The COVID-19 pandemic has posed a novel challenge for laboratories all over the world. Laboratory work in general requires many precautions, and with COVID-19, these precautions have been heightened. Just as anywhere else, difficulties in conducting scientific experiments posed by the pandemic also apply to science classes at Concord Academy. With the HyFlex model and a portion of students staying remote, hands-on lab activities on campus become impossible. However, the Science Department developed flexible ways that engage students in the same skills involved in hands-on lab activities.

Will Tucker, a chemistry teacher at CA, shared, “One of the things we value is hands-on work, but more essentially there is the development of observational and analytical skills.” Since federal laws prohibit shipments of chemicals, science teachers have to be mindful of the materials people might have at home. One assignment in Sophomore Chemistry was to mix baking soda and vinegar for an acid-base reaction. Students were asked to make different measurements and take notes of any changes they see. Tucker commented, “It wasn’t the most exciting reaction, but we were able to practice the identification of molecules, nomenclature, significant figures, measurement, and really pulled out a lot of information from the reaction.” 

Susan Flink, another faculty of the Science Department who teaches both chemistry and biology, explained, “We found the things that students can do in their own spaces and share their observations.” She gave the example of the “gummy bear lab” in freshman biology, where students put gummy bears into two different solutions to explore the concepts of osmosis and diffusion. 

But there are certain limits to doing hands-on activities at home. For example, safety in conducting experiments has become an essential consideration in the design of activities, given that there would be no professional supervision when students carry out these experiments at home. The “candle lab” is a classic activity in sophomore chemistry, but due to safety concerns, it assumed a different form this year. Students watched a recording of the science team conducting the experiment and noted observations and analysis in their “STACtivity worksheet” based on the video.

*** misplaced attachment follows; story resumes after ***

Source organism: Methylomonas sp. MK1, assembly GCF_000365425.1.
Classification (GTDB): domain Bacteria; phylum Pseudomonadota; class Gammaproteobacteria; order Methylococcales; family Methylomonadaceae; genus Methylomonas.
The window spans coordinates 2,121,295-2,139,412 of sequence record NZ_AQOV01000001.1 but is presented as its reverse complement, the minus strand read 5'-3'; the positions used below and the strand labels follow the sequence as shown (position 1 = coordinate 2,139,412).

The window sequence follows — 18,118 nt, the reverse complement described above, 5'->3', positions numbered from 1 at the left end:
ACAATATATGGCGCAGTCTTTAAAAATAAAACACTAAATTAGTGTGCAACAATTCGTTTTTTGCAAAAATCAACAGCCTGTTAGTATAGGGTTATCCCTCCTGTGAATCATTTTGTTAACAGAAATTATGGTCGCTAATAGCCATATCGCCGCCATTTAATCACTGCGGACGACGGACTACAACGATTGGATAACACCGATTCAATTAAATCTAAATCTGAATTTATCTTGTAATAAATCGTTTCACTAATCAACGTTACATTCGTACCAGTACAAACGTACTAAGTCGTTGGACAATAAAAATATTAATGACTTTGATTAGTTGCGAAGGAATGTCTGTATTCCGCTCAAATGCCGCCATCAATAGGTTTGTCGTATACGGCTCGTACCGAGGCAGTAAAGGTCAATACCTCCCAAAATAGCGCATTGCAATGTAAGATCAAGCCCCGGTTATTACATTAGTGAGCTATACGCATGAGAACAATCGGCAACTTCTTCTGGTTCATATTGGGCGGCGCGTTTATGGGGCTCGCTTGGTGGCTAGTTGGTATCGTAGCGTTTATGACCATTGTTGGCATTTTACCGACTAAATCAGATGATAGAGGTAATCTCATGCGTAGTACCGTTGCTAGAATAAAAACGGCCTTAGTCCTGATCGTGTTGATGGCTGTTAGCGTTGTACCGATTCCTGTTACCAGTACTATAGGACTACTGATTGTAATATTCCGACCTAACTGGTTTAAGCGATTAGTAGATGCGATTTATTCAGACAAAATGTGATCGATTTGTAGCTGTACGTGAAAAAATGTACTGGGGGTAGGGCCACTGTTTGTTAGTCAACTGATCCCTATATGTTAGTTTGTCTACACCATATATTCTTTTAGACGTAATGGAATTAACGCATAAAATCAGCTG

Tucker noted, “The hands-on work has, to some degree, diminished by what we’re limited to. What that has meant is that we really try to highlight those observational and analytical skills.” The STACtivities in Advanced Chemistry were also largely based on pre-recorded materials prepared by teachers. One experiment involved Tucker and Max Hall deflecting a cation ray with electric and magnetic fields, and another was a purely theoretical model constructed with data and formulas on Excel.

In Advanced Biology, however, the focus has been shifted toward reviews and synthesis of scientific papers. In turn, the pandemic has opened up opportunities for elaborate discussions about viruses, molecular genetics, and the immune systems through the lens of COVID-19. As Kim Kopelman remarked, the science team “[has] changed the curriculum to embrace what is happening and teach students about it so that [students] can understand it better.”

Nevertheless, hands-on work remains an intrinsic part of the learning experience. “At its core, science is fundamentally an empirical experiential process,” noted Will. Hands-on practice is a key component of giving students a glimpse into what doing science is like as they run into technical and logistical challenges that exist solely in experiments. These experiments also function as a bridge between the reality and the hypothetical abstraction that lectures and problems provide.

Just as the pandemic has accelerated vaccine development, the difficulties that it posed opened the window for critical evaluations of the ways that science has been taught. Space for innovation and reinvention has resulted. Even though the pandemic has brought many inconveniences, the Science Department remains flexible and adaptive to preserve the learning experiences and skill developments of CA students.